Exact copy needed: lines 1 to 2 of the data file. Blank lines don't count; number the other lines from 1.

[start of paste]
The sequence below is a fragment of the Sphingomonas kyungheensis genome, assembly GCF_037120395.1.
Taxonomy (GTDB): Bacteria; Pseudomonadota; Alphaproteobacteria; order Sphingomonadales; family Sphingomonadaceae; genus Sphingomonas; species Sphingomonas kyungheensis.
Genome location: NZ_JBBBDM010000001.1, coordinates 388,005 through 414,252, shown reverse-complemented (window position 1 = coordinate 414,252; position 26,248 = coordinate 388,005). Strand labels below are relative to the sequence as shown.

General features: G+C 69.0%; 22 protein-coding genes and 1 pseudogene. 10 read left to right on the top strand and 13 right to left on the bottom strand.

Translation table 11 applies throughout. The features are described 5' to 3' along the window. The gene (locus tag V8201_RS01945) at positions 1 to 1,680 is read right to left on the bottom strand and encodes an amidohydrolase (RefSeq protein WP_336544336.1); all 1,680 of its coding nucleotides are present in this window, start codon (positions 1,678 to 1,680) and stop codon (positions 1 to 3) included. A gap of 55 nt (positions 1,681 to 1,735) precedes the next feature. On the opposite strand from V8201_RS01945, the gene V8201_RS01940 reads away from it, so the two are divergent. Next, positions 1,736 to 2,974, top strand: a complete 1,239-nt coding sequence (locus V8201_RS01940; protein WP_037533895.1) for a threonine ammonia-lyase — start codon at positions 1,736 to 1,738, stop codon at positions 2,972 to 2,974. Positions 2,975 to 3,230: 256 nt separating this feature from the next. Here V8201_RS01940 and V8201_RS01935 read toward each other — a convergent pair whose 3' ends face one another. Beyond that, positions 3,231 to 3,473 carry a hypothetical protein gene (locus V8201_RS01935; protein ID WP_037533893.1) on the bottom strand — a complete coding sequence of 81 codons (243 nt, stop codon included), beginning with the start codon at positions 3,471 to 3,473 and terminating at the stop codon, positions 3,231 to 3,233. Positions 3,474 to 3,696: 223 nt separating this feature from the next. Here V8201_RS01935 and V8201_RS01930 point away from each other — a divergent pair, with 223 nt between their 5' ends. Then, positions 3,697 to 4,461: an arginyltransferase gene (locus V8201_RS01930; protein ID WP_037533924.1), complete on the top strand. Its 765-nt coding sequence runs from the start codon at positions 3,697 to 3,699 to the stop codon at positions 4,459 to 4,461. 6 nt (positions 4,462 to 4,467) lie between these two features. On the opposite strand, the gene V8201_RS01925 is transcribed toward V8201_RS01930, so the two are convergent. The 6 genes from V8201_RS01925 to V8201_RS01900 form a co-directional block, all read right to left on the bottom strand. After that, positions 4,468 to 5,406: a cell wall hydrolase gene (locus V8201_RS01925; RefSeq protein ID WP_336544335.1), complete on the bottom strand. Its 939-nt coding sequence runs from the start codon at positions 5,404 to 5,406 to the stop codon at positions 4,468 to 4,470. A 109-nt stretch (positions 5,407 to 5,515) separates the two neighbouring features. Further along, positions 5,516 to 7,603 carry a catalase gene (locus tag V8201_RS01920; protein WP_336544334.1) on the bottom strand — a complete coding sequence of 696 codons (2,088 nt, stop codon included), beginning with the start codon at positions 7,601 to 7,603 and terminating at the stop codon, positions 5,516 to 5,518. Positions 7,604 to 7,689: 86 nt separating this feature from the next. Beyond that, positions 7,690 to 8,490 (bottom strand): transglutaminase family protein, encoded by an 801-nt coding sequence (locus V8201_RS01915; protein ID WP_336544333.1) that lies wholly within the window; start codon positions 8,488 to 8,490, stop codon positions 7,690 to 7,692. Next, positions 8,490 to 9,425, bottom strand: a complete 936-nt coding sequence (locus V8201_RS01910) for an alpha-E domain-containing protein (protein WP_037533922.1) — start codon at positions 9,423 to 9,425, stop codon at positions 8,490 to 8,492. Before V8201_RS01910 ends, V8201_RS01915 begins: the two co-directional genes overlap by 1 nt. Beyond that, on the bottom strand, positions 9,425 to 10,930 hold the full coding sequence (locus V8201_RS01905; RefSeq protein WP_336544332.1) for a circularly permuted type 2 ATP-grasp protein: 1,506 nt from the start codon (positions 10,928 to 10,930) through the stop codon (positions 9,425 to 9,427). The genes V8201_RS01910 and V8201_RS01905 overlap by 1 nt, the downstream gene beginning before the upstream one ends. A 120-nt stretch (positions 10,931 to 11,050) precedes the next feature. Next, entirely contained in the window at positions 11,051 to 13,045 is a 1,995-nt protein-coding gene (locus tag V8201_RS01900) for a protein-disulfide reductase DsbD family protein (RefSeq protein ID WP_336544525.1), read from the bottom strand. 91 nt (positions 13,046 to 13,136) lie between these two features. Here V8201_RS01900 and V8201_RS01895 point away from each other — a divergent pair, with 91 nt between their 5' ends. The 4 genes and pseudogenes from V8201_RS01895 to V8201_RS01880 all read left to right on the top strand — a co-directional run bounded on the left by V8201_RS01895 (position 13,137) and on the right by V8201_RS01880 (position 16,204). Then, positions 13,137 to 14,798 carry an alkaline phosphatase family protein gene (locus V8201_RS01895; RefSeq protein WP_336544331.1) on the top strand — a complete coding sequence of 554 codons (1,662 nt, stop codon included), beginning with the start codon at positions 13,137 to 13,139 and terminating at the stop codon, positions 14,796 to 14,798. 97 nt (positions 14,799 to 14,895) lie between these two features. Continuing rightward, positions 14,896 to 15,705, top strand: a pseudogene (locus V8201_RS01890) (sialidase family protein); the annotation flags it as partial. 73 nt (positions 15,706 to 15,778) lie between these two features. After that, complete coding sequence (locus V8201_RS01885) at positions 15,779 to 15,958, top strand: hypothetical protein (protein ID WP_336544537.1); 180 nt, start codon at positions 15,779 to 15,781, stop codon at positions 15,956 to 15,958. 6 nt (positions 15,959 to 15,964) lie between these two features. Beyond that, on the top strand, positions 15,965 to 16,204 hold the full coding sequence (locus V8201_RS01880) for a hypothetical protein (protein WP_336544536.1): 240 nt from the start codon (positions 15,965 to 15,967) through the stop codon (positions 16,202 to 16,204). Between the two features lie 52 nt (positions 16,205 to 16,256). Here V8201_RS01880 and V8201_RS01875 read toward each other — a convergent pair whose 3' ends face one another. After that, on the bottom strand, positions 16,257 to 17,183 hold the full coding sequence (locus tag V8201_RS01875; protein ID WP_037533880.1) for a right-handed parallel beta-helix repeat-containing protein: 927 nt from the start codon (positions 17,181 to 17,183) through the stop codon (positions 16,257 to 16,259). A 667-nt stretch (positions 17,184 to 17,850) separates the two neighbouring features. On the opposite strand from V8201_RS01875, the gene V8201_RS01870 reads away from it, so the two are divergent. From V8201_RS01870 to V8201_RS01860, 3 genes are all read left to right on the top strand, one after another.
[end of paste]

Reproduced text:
The sequence below is a fragment of the Sphingomonas kyungheensis genome, assembly GCF_037120395.1.
Taxonomy (GTDB): Bacteria; Pseudomonadota; Alphaproteobacteria; order Sphingomonadales; family Sphingomonadaceae; genus Sphingomonas; species Sphingomonas kyungheensis.